Most often the problem is an unforeseen occurrence: Mork (MORK AND MINDY) demonstrates his gullibility; Lucy and Ricky (I LOVE LUCY) prepare for an overseas trip; the station (WKRP IN CINCINNATI) is holding a contest with a cash prize; Tabitha (BEWI TCHED) wants a toy elephant; Cosmo (TOPPER) needs money to pay his wife's bills; Brad's father (ANGIE) wants Angie and her mother to come meet him; Roper's (THREE'S COMPANY) drain needs fixing; Alex (TAXI) picks up an old lady; Murray, the cop, (THE ODD C OUPLE) meets Felix' new girlfriend and remembers that he raided the play she is in; a space capsule is going to pass directly over the island (GILLIGAN'S ISLAND); Frasier and his new girlfriend invite Sam and Diane over for dinner (CHEERS).
All of the above examples are simple, yet set off chains of events that comprise the bulk of the show, all of them physical rather than mental or emotional actions.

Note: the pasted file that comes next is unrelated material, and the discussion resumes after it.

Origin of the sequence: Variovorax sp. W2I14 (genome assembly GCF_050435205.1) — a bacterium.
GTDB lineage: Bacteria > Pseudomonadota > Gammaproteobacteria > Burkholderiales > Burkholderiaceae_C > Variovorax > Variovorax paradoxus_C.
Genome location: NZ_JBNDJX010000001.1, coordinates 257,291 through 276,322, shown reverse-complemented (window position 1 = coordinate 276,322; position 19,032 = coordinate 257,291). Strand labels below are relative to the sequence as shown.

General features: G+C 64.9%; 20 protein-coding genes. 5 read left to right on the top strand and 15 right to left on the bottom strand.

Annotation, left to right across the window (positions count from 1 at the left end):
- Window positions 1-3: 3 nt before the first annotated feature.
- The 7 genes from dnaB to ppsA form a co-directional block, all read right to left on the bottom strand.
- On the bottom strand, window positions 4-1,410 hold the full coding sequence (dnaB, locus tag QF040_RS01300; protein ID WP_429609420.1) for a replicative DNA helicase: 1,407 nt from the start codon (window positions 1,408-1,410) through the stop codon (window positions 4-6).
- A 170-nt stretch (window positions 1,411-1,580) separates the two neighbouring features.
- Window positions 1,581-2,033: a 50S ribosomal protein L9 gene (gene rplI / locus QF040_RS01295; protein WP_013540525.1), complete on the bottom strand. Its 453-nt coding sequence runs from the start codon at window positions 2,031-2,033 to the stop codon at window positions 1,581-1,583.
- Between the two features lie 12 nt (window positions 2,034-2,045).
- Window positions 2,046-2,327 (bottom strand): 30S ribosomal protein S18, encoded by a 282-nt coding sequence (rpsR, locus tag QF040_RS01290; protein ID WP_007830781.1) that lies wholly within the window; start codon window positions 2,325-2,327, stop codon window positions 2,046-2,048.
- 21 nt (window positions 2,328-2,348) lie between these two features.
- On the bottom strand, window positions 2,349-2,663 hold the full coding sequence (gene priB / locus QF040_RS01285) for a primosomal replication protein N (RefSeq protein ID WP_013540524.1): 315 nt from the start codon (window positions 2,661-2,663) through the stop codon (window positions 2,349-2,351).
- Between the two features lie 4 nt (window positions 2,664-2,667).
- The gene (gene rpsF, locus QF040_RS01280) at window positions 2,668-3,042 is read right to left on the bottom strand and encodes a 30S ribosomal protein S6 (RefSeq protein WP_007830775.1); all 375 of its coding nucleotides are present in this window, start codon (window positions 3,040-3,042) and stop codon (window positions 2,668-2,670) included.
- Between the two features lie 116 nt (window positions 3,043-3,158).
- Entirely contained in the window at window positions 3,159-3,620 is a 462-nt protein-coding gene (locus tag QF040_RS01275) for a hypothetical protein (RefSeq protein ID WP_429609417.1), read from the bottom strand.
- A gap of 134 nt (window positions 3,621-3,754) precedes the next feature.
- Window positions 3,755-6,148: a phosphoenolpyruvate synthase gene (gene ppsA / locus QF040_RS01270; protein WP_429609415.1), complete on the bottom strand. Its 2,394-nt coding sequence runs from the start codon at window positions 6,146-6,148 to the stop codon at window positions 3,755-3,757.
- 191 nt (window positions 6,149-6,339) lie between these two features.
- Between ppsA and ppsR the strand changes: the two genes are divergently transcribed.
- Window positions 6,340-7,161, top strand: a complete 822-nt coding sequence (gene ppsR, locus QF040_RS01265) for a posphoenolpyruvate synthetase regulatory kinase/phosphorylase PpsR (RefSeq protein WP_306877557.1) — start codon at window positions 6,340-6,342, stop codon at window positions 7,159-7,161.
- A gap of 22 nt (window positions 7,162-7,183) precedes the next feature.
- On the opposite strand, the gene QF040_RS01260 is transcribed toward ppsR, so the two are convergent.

The complications are flaws in the plan to solve the problems or natural outgrowths of the problem. In the first DICK VAN DYKE example, complications include Rob quitting in protest to Mel's canceling the script, and Buddy and Sally not quitting wit h him. In the second example, Rob has to leave town and can't go to Ritchie's play. In the I LOVE LUCY example, complications include Lucy's schemes to get Ricky's attention. In other examples: The Delta House boys realize that the last thing that wil l impress their parents in their junkyard of a house. In addition, their faculty advisor is told to get contributions from their parents or face an unrenewed contract; Mork meets an escaped prisoner who tells Mork that he escaped in order to visit his mo ther; Lucy has to get a passport for the trip, but can't because she has no birth certificate; Johnny Fever, the WKRP disc jockey, misquotes the amount of the cash prize, saying that it is $5000.00 instead of the correct $50.00; Clara the witch, Tabitha's aunt, wants to give Tabitha a toy elephant, but mixes up her magic spell and creates a real elephant instead; Cosmo gets involved in catching counterfeiters; Angie's mother is afraid to fly and therefore won't go to see Brad's father; Roper can hear what is said in the apartment upstairs through the open drain; the old lady likes Alex' company and sets up a regular meeting for him to drive her around; Felix thinks that his girlfriend is a librarian, not a nude actress; the castaways attempt to signal the capsule; Frasier and his girlfriend, Lilith, who has just moved in with him, begin arguing about their personality foibles.